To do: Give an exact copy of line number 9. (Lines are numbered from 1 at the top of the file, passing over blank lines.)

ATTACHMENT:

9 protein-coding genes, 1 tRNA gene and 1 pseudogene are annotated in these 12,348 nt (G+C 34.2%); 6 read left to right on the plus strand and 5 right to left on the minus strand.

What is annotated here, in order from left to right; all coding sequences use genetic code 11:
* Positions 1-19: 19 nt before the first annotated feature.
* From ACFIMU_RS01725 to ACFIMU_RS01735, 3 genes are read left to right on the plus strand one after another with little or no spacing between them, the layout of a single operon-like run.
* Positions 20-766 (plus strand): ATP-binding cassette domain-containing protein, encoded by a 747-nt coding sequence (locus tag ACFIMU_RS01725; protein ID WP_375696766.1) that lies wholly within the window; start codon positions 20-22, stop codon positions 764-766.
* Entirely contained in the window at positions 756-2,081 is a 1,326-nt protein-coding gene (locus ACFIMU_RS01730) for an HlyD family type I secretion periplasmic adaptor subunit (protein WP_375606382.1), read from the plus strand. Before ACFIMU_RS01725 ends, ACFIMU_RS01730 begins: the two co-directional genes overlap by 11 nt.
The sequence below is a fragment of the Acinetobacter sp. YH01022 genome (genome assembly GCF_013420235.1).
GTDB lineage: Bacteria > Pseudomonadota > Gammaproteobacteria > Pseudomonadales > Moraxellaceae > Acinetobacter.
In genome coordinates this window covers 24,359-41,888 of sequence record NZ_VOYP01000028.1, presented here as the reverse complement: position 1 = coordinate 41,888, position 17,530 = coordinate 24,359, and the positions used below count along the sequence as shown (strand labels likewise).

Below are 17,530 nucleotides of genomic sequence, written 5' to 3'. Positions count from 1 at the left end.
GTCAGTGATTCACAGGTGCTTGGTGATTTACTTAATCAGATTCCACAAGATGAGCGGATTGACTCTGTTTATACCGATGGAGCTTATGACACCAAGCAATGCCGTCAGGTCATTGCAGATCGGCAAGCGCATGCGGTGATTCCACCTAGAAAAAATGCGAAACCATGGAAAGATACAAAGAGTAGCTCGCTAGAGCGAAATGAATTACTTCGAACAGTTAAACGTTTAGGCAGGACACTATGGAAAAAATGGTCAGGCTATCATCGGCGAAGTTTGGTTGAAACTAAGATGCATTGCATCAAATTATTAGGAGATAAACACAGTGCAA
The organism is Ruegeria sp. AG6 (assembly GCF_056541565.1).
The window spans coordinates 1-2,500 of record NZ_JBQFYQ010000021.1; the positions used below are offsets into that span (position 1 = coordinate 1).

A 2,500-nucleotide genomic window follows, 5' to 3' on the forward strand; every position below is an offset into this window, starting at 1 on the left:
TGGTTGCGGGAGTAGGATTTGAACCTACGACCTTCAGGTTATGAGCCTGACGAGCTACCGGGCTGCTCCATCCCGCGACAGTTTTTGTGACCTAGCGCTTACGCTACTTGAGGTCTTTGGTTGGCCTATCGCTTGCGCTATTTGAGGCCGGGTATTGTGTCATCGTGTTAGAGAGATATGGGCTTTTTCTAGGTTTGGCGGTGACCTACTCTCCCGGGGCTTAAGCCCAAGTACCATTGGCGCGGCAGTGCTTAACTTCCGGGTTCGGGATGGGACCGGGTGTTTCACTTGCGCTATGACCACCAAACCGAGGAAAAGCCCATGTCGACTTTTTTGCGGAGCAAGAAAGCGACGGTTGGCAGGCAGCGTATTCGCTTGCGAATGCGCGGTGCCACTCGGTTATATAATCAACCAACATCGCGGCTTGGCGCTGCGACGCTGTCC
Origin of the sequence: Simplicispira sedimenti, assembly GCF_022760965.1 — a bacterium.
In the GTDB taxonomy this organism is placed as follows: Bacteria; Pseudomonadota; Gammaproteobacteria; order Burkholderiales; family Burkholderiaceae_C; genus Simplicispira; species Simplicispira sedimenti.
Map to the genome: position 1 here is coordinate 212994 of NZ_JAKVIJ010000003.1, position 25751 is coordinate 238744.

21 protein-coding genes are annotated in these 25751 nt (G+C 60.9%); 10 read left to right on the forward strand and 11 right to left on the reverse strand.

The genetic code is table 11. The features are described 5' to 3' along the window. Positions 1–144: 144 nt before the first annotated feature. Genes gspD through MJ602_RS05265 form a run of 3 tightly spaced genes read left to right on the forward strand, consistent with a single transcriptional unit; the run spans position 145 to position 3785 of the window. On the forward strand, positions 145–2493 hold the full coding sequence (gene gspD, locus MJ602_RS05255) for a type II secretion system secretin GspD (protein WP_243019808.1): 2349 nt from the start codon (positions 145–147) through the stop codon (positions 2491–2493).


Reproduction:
In genome coordinates this window covers 24,359-41,888 of sequence record NZ_VOYP01000028.1, presented here as the reverse complement: position 1 = coordinate 41,888, position 17,530 = coordinate 24,359, and the positions used below count along the sequence as shown (strand labels likewise).